The two issues come together in my observations of Facebook in relation to death and memorialisation. One of my early informants was a woman who felt that she wanted to use the experience of terminal cancer to help educate the wider world about her experience. A subject people tend to avoid but need to gain a better understanding of. I last saw her six days before she died and she was quite clear that using Facebook as almost a daily blog had enabled her to do just that. I am hoping (if I obtain the funding) to make a film based on her and other patients who have used Facebook in this manner.

I would be equally positive about the ways people have found to use Facebook in memorialisation and grief. Previously we have tended to use highly formal and religious institutionalised frames for dealing with death. As I argued in my book Tales From Facebook, this was out of synch with changes in our notion of the authenticity of the individual. Where once we took formal posed pictures, now we like to capture images that seem spontaneous, informal and thereby more ‘real’ to us. Similarly we needed a form of memorialisation that contained this element of personalisation and immediacy. People on Facebook can put both serious and jokey memories and do so at a time of their choosing. I find these sites poignant and effective. I don’t find other social media sites, such as Twitter or Instagram, as having the same potential, so I hope we retain this capacity of Facebook.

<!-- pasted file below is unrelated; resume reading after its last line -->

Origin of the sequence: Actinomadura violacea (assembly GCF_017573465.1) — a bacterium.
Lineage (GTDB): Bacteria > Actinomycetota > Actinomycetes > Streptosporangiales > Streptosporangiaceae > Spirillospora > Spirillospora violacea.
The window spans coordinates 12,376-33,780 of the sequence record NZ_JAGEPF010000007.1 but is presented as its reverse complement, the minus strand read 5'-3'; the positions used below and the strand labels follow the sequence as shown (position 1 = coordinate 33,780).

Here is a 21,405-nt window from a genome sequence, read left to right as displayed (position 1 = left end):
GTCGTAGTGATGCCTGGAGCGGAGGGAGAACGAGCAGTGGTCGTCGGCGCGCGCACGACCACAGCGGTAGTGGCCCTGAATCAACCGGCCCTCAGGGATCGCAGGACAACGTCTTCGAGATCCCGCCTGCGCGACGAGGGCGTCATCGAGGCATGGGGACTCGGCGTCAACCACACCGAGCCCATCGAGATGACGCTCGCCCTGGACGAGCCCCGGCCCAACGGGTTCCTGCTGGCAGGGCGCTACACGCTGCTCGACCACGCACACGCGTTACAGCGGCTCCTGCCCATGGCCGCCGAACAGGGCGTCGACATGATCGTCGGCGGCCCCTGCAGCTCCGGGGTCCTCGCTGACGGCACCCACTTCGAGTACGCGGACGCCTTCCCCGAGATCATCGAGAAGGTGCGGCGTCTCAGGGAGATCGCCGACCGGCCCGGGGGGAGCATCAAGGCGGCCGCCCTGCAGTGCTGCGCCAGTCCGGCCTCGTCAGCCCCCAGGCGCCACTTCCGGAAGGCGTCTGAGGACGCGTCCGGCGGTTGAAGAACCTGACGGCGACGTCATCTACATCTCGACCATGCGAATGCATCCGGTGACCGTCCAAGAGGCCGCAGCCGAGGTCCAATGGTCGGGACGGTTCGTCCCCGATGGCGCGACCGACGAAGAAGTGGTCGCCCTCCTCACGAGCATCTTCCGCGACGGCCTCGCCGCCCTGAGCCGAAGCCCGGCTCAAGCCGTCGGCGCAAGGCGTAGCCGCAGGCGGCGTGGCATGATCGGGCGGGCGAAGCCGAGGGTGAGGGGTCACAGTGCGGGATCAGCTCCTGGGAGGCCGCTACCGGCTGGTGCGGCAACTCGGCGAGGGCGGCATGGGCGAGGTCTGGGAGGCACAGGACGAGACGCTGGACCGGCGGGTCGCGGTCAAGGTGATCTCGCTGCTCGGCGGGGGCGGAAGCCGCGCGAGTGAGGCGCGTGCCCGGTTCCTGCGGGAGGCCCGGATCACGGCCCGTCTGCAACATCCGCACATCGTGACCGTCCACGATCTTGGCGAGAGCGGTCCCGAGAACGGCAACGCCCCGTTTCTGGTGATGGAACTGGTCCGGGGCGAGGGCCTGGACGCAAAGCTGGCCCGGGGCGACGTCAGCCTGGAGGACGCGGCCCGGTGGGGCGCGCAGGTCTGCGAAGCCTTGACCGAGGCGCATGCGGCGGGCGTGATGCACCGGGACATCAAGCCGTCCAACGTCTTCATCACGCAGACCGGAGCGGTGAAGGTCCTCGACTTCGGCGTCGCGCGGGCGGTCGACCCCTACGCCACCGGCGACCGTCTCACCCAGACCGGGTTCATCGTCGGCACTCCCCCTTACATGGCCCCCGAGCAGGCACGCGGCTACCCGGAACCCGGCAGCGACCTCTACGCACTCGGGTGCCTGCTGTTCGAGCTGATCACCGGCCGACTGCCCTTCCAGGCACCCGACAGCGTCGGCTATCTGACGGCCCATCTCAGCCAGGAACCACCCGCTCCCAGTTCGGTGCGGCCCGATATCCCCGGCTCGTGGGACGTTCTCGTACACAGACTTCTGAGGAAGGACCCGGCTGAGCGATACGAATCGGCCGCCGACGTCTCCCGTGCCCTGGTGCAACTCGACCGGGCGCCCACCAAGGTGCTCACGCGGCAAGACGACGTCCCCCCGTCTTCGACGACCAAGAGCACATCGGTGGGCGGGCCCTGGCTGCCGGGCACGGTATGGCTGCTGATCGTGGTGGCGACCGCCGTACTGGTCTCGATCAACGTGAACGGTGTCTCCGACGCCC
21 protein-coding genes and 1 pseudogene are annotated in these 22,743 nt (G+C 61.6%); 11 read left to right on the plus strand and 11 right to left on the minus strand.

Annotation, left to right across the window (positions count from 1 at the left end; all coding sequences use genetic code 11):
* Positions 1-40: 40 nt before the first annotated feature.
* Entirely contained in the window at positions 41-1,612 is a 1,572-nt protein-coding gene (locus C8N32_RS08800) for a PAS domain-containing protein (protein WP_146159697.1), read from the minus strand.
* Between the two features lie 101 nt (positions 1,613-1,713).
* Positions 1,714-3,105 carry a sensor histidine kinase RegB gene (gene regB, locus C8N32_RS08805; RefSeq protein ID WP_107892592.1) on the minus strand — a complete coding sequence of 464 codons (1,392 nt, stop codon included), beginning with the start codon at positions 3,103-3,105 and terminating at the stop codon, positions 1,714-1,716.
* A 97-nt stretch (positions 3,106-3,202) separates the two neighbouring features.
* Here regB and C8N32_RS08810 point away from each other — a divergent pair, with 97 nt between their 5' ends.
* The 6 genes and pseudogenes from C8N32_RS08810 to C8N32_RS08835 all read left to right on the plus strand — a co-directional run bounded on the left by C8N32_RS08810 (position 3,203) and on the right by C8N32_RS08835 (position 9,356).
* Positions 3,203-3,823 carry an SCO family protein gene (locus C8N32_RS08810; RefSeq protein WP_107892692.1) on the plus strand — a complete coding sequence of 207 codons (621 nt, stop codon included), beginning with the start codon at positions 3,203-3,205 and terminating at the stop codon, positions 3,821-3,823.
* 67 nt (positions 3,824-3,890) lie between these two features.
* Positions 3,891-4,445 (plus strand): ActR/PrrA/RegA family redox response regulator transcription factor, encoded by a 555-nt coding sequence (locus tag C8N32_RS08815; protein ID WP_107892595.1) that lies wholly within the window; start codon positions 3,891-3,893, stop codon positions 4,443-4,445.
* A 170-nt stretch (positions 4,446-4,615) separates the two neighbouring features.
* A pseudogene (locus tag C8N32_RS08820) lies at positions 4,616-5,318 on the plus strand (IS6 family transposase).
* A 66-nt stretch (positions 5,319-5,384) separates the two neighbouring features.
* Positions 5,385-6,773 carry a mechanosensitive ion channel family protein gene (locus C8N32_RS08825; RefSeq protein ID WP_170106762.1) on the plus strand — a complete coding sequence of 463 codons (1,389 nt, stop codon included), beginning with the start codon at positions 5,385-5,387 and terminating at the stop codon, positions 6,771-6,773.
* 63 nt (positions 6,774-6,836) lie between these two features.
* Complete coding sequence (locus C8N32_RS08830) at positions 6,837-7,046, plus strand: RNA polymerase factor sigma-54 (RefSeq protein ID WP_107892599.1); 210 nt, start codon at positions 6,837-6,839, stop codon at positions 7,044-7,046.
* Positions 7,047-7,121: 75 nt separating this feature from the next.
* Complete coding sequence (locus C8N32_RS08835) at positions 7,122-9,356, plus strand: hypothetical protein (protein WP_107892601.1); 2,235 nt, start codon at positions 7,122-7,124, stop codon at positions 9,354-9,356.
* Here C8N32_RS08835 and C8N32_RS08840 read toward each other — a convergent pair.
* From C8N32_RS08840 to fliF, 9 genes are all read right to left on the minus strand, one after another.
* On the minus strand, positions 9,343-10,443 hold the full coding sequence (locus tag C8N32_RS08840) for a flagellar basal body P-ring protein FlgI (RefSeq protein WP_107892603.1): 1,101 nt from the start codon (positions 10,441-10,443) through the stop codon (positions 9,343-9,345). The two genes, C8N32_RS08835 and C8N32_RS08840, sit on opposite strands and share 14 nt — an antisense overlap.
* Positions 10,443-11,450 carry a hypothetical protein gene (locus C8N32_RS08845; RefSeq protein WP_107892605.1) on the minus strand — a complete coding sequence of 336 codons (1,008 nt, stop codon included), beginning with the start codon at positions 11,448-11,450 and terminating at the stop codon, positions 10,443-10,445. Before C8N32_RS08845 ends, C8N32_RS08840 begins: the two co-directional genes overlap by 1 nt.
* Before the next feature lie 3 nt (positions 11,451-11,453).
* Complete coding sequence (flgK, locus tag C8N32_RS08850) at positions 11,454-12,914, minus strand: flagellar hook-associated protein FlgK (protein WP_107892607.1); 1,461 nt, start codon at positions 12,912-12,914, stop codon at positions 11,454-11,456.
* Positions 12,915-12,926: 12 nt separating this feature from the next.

But the point is that the inventors of Facebook were certainly not thinking about its relationship to death or memorialisation. Rather, as in the case of the invention of the hospice movement, this reflects a change in our collective imagination in what we could potentially do in relation to death and grief. This is why we argue it is anthropology rather than more tech-driven studies of new media that are most suited to understanding what social media actually become. Most of these reports reflect not the technological potential, but the imaginative realisation of social media.

Digital public, publics, publicness

By Jolynna Sinanan, on 5 December 2013

todays yoof_davity dave

(image, courtesy of davitydave, Creative Commons)